- What was the Bismarck's Kulturkampf?
- Answer requested
- by Renan Herodek
- Hans-Georg Lundahl
- Self Employed at Writer and Composer
- Answered just now
- You know Communist persecution of Christianity, despite officially tolerating Christian cults?
Well Kulturkampf was a bit the same, but especially directed against Catholicism.
It was more tolerant, and it involved the régime (a bit like Stalin during WW-II) espousing a version of Christianity.
In fact, Evangelische Kirche was an attempt to stop Christian inquarreling, especially among Protestants, by uniting Lutherans and Calvinists in a new less doctrinal Church - this started decades before Kulturkampf.
In the Soviet case Communist-Orthodox agreed to persecute the non-such considered most fanatic (Catholics, esp. Ukrainean Uniates, ROCOR like Orthodox, Baptists like “Ivan Nazaroff”). In the Kulturkampf case there was exactly one version of Christianity considered too fanatic for them, that was Ultramontane Catholicism.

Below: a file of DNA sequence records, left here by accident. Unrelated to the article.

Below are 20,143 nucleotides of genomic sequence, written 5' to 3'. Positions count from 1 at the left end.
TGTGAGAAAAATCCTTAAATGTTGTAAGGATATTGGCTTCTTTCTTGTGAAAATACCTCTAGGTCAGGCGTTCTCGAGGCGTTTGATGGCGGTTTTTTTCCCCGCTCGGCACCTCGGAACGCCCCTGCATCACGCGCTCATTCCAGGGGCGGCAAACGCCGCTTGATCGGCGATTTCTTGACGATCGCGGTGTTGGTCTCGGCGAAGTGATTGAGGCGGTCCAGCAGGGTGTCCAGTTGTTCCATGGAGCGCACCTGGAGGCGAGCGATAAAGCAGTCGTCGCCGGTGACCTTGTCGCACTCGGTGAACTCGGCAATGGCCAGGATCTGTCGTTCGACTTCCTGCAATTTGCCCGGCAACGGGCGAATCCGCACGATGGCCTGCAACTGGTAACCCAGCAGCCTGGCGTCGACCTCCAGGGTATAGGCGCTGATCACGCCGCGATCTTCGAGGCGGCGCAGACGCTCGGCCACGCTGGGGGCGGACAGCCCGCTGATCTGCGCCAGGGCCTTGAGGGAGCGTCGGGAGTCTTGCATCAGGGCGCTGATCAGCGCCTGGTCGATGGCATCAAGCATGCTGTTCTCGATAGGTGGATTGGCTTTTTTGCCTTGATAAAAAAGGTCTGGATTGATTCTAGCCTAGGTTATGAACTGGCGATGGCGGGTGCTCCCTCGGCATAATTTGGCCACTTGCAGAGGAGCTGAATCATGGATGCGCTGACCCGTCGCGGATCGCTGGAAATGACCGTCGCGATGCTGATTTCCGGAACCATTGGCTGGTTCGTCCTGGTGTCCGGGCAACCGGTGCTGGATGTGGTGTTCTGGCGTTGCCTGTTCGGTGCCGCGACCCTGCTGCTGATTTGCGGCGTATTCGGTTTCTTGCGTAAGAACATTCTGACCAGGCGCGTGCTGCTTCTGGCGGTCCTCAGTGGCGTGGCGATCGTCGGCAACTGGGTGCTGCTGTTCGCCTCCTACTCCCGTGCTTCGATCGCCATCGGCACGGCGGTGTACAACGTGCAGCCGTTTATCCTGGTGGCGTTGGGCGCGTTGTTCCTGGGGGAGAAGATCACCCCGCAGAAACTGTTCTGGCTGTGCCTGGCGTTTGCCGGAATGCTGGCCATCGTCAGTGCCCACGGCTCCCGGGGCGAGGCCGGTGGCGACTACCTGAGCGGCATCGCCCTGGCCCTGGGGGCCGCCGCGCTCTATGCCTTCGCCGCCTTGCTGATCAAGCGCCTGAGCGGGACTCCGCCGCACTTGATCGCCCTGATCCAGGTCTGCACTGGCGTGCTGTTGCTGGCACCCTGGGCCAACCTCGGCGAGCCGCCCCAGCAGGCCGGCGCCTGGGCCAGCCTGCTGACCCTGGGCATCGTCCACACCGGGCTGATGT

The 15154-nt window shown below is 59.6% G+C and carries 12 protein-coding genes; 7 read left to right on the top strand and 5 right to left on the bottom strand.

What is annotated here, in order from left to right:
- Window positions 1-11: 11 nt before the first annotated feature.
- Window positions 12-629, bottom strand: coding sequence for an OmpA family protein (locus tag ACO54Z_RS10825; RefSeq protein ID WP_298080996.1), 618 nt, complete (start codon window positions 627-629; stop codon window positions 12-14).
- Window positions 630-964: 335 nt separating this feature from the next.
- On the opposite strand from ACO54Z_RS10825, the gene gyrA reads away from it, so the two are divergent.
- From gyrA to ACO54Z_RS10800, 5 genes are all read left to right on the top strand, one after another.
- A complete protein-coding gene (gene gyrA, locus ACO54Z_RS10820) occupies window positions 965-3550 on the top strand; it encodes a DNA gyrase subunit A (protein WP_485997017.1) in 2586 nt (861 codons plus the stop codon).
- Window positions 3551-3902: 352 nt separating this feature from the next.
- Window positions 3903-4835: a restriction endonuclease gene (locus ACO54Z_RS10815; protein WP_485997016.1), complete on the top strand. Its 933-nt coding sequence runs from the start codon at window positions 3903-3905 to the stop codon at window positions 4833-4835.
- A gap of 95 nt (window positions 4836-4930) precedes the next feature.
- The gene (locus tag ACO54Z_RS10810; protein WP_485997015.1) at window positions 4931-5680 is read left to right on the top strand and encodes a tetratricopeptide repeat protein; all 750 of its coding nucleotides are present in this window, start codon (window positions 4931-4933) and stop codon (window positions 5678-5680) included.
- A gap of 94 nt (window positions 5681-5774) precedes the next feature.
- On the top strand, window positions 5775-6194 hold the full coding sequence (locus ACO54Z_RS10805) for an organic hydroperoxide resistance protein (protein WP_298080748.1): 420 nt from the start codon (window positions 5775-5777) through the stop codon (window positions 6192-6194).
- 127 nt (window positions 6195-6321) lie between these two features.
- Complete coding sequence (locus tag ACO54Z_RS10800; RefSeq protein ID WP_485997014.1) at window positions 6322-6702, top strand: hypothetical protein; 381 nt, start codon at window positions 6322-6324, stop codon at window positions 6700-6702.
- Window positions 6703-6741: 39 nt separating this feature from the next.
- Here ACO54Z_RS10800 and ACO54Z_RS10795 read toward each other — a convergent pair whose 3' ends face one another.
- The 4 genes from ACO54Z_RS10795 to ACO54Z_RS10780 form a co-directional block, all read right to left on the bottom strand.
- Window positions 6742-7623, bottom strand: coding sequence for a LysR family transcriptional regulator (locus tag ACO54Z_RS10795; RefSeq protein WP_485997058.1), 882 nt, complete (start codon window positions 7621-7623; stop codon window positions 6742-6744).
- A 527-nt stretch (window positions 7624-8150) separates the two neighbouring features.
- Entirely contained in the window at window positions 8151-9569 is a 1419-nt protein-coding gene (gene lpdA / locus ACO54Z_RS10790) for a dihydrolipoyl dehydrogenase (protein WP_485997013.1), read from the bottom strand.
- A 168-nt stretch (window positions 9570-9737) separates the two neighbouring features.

The difference is, Kulturkampf failed fairly soon, because even in Bismarck’s small Germany (even if excluding parts of German nationals who were Catholic, like Austrians and Sudet Germans) there were so many Catholics opposed to it.
It set some traces, though.
- 1) Markan priority, since the Traditional Matthaean priority was too Popish for the Prussian taste. Like often in the Soviet case, you don’t find a government decision, you find Christians volunteering for the position they knew would be most pleasing to the government and making a big show of pretending it was all for Christian reasons.
- 2) Altkatholiken - Döllinger’s new sect, which rejected the Vatican Council and Papal infallibility was very promoted by Bismarck. Part of his failure was the refusal of Catholics to see Döllinger as a German patriot rather than as a traitor to Pope and Bishops.